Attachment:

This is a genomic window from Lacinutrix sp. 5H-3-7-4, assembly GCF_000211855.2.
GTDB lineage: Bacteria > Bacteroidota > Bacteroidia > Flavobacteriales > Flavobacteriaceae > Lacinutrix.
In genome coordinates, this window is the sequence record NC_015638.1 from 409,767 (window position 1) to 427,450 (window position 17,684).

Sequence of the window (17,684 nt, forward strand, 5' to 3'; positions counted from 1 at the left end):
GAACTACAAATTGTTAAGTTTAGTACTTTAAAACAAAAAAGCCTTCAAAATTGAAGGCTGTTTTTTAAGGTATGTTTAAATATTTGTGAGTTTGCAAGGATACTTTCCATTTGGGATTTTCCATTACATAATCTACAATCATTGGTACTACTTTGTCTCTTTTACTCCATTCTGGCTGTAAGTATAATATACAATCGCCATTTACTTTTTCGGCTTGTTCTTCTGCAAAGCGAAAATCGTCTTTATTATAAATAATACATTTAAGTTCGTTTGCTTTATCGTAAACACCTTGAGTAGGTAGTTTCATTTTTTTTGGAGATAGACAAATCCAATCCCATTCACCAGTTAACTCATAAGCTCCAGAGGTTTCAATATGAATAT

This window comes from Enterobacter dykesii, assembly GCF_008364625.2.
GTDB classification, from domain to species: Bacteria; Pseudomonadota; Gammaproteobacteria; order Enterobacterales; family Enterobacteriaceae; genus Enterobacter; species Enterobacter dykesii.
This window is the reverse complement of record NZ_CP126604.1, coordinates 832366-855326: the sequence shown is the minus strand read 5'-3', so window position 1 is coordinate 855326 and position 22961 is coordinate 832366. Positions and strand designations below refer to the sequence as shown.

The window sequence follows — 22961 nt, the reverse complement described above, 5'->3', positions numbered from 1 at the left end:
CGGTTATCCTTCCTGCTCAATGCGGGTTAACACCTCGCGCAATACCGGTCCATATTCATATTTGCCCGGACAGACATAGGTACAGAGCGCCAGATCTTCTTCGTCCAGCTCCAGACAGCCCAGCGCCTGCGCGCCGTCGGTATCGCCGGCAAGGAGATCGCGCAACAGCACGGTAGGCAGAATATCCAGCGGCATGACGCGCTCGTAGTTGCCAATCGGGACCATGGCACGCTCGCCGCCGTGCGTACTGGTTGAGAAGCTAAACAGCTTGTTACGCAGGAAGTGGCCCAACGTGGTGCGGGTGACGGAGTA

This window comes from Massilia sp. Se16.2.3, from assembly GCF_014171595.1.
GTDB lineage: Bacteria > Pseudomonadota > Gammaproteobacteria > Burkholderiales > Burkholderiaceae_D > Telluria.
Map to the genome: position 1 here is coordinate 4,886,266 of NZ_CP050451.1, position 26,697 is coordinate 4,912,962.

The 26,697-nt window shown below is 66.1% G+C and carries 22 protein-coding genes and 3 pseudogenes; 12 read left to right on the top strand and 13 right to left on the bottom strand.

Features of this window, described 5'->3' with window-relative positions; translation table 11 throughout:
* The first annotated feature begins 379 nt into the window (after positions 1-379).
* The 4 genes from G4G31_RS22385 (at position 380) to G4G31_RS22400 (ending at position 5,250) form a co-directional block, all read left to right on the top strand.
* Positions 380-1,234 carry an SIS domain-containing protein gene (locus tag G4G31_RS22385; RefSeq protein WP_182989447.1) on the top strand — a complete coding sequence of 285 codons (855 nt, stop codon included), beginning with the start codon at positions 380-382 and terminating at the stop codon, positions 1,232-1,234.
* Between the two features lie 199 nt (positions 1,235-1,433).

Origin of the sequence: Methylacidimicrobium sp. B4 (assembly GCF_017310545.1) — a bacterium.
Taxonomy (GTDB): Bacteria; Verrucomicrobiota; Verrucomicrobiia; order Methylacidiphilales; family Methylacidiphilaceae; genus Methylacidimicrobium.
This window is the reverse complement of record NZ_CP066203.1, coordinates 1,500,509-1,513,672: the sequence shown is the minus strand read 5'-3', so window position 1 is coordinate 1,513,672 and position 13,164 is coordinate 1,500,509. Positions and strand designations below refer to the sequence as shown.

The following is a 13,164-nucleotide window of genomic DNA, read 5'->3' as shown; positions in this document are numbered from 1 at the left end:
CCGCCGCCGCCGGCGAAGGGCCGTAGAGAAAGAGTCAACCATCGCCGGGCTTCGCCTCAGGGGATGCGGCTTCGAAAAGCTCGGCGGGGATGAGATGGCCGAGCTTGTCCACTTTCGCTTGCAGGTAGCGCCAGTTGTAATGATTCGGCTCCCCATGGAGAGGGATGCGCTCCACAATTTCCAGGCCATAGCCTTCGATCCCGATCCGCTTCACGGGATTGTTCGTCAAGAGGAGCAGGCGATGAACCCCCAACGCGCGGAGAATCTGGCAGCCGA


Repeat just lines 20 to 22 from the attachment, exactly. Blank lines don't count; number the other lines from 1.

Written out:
Origin of the sequence: Methylacidimicrobium sp. B4 (assembly GCF_017310545.1) — a bacterium.
Taxonomy (GTDB): Bacteria; Verrucomicrobiota; Verrucomicrobiia; order Methylacidiphilales; family Methylacidiphilaceae; genus Methylacidimicrobium.
This window is the reverse complement of record NZ_CP066203.1, coordinates 1,500,509-1,513,672: the sequence shown is the minus strand read 5'-3', so window position 1 is coordinate 1,513,672 and position 13,164 is coordinate 1,500,509. Positions and strand designations below refer to the sequence as shown.